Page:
Comey describes the chain of events that led to his firing from the FBI in May 2017.   But more than that, this is an autobiography.  He also describes his childhood, high school years, his early years working in law enforcement (including exciting cases involving high profile mobsters and the Gambino Crime Family).  There’s also the very personal story of the loss of his infant son, Collin, an event he believes infused him with more empathy for the heartbreaks and losses of others — and made him a better FBI agent.

The book moves fast partly because the pages are packed with dialogue, some of which is humorous.  Here’s an excerpt of one of the conversations Comey had with Trump, at a private dinner meeting Trump had arranged for the two of them at the White House. I think this excerpt shows both Trump’s own ignorance and disdain for intellectualism.

“On my plate, I had found a large cream colored card describing the entire four course menu in cursive script. Salad, shrimp scampi, chicken parmesan with pasta, and vanilla ice cream. The president began by admiring his own menu card, which he held up.

“They write these things out one at a time, by hand,” [Trump] marveled, referring to the White House staff.  “A calligrapher,” I replied, nodding.

He looked quizzical. “They write them by hand,” he repeated.

Comey is being vilified and projected onto by his enemies right now, accused of everything Trump himself does every day.   I believe Comey, and not just because he’s on “my side” politically.   I believe him because he’s believable.   He’s an observant writer who notices the nuances of body and facial language, and appears to be a shrewd judge of character.  He also appears to have a high level of empathy, judging from the way he writes about others and his own reactions to them.   I cannot imagine a Donald Trump being capable of writing or thinking the way Comey does, or even noticing a fraction of the things Comey does.  Comey’s observation skills and empathy, combined with a lifelong passion for the truth, is what made him a great FBI agent and allowed him to rise to the top of the organization.   Yet he always remained humble, even shy and self-doubting at times (yes, he really did try to hide inside the blue curtains at the White House!)   His success never went to his head, and his priorities always remained on seeking the truth, never on bolstering his own ego.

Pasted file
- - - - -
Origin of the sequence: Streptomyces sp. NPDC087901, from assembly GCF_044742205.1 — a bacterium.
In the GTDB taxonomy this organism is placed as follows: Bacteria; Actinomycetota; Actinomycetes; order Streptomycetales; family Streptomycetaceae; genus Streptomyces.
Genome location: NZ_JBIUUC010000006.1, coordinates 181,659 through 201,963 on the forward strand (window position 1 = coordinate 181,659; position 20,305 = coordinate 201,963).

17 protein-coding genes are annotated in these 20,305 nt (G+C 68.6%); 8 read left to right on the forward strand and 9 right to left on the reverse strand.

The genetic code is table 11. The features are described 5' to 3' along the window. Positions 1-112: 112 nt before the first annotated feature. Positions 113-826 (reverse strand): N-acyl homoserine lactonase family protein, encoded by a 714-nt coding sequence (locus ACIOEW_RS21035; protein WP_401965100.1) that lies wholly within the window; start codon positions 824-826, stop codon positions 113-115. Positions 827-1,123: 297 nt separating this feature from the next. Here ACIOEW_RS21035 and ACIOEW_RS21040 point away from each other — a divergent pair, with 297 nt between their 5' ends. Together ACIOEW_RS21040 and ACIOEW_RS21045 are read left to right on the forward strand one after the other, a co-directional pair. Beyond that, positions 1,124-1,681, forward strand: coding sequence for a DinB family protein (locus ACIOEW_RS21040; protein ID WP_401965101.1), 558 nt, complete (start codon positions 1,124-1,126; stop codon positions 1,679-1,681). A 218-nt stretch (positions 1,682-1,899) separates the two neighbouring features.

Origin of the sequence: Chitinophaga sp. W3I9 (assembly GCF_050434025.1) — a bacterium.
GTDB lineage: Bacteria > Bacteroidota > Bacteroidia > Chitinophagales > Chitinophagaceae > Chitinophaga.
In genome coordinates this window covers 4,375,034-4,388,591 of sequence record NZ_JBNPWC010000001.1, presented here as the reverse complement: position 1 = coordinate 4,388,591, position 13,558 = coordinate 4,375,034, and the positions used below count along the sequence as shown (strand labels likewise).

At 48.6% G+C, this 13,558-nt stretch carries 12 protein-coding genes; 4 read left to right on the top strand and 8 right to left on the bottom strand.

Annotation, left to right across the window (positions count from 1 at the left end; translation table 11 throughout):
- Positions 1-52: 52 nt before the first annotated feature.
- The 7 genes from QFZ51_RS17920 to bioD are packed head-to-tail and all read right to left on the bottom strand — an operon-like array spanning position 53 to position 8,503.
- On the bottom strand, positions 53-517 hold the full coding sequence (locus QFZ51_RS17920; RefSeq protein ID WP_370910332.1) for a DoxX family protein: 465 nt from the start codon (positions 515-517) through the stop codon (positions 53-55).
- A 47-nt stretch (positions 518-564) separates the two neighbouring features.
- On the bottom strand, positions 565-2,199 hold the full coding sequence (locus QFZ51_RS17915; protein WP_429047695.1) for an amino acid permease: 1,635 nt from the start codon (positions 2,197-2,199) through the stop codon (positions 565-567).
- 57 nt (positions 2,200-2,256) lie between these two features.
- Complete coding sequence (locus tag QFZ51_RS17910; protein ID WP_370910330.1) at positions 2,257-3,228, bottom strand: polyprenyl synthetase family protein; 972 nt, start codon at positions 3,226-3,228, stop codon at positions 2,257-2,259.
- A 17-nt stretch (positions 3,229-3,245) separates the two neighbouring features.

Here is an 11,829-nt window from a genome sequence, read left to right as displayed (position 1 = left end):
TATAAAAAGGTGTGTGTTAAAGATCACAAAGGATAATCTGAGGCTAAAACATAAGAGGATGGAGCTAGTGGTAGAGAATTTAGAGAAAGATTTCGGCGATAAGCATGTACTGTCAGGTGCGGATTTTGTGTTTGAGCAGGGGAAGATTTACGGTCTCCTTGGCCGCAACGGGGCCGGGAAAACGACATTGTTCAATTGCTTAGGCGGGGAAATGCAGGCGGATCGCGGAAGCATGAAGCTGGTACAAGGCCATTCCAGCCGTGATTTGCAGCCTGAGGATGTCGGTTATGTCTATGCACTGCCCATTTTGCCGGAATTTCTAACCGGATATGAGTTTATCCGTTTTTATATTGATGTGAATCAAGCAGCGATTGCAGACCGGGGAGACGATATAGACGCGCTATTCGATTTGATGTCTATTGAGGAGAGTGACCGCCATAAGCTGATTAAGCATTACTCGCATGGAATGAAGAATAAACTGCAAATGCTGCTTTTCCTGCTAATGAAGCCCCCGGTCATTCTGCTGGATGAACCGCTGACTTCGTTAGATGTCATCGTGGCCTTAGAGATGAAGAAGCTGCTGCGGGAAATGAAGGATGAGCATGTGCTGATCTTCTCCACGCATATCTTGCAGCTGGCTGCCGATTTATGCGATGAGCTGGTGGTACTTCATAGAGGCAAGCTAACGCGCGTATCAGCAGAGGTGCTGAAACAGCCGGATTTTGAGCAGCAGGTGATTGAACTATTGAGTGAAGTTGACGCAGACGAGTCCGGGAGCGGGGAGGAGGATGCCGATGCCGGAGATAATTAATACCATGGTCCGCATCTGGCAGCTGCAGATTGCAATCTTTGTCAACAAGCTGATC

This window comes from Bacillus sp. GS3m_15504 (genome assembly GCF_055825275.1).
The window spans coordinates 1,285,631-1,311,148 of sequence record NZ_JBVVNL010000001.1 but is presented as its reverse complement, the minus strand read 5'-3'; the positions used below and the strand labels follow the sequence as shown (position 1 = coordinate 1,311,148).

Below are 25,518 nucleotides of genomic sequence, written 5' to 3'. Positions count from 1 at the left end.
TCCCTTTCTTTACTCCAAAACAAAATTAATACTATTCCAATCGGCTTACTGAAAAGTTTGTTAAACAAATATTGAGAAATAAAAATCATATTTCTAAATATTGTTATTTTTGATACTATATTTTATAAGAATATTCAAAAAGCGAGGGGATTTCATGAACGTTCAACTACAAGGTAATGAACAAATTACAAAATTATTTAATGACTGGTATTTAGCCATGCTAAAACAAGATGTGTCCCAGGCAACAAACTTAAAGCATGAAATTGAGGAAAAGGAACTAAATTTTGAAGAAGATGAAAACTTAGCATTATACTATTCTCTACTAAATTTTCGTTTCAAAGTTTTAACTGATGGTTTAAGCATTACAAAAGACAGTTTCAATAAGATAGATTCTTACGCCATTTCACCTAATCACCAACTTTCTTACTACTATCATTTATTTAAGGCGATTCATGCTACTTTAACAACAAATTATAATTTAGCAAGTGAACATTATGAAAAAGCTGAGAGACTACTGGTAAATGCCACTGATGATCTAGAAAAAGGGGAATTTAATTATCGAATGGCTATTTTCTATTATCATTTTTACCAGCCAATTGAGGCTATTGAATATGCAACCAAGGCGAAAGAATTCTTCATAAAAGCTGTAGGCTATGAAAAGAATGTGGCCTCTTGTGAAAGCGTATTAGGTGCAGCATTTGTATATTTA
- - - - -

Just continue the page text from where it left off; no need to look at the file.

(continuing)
Comey is being attacked by some people for telling the truth, something that narcissists like Trump hate because it exposes them for who they are.   In fact, Comey seems to have been selected specifically by Trump as a target for emotional and mental abuse.   People like Trump can sniff out potential scapegoats (usually very empathetic or observant people who can smell out the truth) from a mile away, and Comey, for his part, was uneasy around Trump from Day One — but like most of us who have been in abusive relationships, he initially wanted to give him the benefit of the doubt.    As a shrewd FBI agent though, he never actually did — he only promised Trump “honest loyalty,” not the sort of mobster-loyalty Trump wanted from him.